Los Angeles.– The Mexican governmental agency in charge of efforts to fight the spread of HIV/AIDS outlined for emigrant compatriots and others in Los Angeles its efforts to raise public awareness of the disease and counter the machismo and homophobia that contribute to its spread.
At a conference at the University of California at Los Angeles (UCLA), the director of the National Center for the Prevention and Control of AIDS, or Censida, Jorge Saavedra, said that it is also important to combat machismo "because it puts women as well as men at risk." Saavedra said that people have to stop thinking that "I'm not going to get (AIDS), I'm not going to get infected and so I don't need to use a condom."
The Censida chief said that machismo in societies like Mexico results in "the prevention messages not getting to the people who should get them because they feel vulnerable that they'll be set apart, vulnerable that they'll be unable to say what their sexual orientation is, and fearful of being rejected."
"In Mexico, we see that fighting homophobia is one of the best ways to fight HIV," said Saavedra, referring to the human immunodeficiency virus, which causes AIDS.
Among the measures that Censida is employing is a radio campaign financed by the Mexican government that is geared to fighting the fear and prejudice surrounding the disease.
According to UCLA data, in a poll carried out recently in Mexico, 57 percent of those interviewed said that they would not want to live in the same house as someone with AIDS.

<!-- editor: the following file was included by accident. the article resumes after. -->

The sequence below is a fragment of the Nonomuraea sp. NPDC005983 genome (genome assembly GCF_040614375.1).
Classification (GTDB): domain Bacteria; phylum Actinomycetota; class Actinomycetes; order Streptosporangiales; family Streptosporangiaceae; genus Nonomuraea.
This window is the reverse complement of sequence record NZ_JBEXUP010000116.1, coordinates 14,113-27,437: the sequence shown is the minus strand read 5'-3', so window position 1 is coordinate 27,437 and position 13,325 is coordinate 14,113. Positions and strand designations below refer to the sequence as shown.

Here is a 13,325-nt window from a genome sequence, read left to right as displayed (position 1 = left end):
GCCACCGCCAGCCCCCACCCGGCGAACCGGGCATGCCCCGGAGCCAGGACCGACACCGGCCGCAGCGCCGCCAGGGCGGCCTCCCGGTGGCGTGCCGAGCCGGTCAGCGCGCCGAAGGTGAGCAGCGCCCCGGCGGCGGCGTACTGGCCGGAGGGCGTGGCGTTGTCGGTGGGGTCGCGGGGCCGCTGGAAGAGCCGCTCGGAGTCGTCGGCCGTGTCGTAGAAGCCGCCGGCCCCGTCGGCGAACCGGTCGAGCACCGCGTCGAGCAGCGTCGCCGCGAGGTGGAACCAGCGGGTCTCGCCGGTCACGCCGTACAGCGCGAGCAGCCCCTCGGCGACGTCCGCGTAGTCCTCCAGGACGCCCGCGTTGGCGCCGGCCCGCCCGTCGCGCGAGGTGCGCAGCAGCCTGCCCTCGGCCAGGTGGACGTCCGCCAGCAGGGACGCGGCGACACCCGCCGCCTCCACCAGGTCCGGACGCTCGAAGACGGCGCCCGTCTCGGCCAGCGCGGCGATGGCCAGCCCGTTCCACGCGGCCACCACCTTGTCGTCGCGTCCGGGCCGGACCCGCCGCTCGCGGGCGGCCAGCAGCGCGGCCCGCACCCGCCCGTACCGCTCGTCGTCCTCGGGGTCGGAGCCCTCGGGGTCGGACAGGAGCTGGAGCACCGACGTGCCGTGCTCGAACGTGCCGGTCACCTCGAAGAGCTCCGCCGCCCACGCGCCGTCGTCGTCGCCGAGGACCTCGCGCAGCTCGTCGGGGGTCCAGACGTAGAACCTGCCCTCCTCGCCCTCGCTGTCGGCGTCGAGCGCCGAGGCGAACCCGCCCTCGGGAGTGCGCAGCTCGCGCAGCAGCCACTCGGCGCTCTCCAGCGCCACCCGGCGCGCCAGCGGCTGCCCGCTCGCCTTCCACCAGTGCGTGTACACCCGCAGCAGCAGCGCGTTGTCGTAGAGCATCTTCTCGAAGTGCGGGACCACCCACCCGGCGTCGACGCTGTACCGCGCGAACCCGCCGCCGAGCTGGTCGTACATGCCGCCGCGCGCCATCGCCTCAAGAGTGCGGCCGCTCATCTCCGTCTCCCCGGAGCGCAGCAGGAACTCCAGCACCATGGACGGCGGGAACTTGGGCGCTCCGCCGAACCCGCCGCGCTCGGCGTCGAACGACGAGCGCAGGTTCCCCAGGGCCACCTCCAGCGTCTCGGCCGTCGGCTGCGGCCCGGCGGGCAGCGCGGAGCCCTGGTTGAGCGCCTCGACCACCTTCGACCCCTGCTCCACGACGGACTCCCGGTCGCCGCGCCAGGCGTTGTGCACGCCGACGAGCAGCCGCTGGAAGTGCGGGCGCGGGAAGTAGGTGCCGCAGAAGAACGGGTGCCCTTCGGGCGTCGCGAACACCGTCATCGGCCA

And 66 percent of the respondents said that they did not want to share the same house with a homosexual.
UCLA's Pacific AIDS Education and Training Center has been collaborating with health care providers on HIV cases in Mexico for more than 10 years.
Those efforts include voluntary training programs for treating AIDS for more than 5,000 health care providers in more than 20 Mexican states.
Rosa Solorio, an assistant professor at UCLA's Devid Geffen Medical School, said that "many people are living with AIDS without knowing it." "Therefore, motivating the public to get tested is the important thing," she said.
During the conference, Saavedra said that another problem is that people who are living in Mexico without the proper residence documents have no access to medical care or to medicines to treat HIV.
"There are a lot of immigrants from South and Central America who either have to wait until they cross the U.S. border to get treatment or return to their countries to have access to health services," she said.
Dr. Solorio said that in countries such as the United States, immigrants can receive treatment, and when people do not have access to treatment - like in Mexico - then they do not get tested for AIDS.
"It's important for everyone to have access to treatment," she concluded.